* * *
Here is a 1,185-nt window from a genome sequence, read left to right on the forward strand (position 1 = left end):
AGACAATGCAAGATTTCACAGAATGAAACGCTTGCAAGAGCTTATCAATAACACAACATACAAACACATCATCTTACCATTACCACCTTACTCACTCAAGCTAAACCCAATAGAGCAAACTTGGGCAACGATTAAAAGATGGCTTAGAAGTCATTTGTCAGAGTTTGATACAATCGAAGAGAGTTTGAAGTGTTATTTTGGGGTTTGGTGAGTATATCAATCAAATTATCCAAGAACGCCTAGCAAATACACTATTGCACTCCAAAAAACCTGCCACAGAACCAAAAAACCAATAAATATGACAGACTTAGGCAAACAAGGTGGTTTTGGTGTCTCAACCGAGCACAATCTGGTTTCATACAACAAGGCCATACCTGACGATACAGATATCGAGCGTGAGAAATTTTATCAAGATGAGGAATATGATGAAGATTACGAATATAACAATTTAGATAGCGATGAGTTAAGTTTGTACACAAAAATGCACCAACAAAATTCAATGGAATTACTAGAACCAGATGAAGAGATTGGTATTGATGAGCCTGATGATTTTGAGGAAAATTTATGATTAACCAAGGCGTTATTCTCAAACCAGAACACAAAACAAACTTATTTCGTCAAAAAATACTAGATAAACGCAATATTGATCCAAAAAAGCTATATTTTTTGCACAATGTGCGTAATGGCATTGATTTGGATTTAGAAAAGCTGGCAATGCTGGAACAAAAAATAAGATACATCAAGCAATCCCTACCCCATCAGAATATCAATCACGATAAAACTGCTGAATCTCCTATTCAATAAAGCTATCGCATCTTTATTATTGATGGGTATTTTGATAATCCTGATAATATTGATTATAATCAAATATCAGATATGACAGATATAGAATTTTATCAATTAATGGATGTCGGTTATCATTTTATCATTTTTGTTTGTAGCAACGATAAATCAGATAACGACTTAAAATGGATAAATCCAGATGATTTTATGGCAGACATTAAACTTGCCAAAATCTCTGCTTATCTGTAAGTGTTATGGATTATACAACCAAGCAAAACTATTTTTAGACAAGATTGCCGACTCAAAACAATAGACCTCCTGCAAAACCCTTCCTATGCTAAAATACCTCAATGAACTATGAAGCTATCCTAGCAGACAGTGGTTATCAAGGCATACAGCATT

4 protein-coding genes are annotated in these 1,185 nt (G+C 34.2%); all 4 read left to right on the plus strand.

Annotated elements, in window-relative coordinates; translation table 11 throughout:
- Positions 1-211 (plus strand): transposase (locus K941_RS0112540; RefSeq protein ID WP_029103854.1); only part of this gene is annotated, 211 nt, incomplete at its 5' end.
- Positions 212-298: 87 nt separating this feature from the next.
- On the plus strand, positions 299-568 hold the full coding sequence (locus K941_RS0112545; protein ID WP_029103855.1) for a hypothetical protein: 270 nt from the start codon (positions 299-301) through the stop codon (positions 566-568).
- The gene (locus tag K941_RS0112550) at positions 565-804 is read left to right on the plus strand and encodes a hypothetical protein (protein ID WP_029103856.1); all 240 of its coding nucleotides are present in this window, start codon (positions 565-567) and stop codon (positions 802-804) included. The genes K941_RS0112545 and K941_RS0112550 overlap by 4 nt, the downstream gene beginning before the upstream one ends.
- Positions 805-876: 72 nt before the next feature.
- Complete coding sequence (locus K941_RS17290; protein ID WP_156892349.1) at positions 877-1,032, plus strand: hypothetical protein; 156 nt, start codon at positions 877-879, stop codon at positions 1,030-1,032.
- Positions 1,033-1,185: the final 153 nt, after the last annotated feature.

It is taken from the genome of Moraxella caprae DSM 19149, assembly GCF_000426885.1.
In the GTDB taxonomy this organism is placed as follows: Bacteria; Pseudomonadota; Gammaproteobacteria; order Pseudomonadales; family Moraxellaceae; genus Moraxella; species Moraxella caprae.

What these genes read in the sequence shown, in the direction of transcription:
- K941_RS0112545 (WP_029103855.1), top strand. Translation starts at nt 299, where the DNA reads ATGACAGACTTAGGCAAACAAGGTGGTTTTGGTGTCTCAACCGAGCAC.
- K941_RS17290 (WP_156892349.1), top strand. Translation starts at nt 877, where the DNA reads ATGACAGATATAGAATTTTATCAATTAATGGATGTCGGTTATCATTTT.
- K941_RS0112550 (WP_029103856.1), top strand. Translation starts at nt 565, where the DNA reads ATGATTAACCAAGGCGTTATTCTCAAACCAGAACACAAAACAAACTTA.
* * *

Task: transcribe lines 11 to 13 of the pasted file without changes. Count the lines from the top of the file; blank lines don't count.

- Positions 1,033-1,185: the final 153 nt, after the last annotated feature.

It is taken from the genome of Moraxella caprae DSM 19149, assembly GCF_000426885.1.
In the GTDB taxonomy this organism is placed as follows: Bacteria; Pseudomonadota; Gammaproteobacteria; order Pseudomonadales; family Moraxellaceae; genus Moraxella; species Moraxella caprae.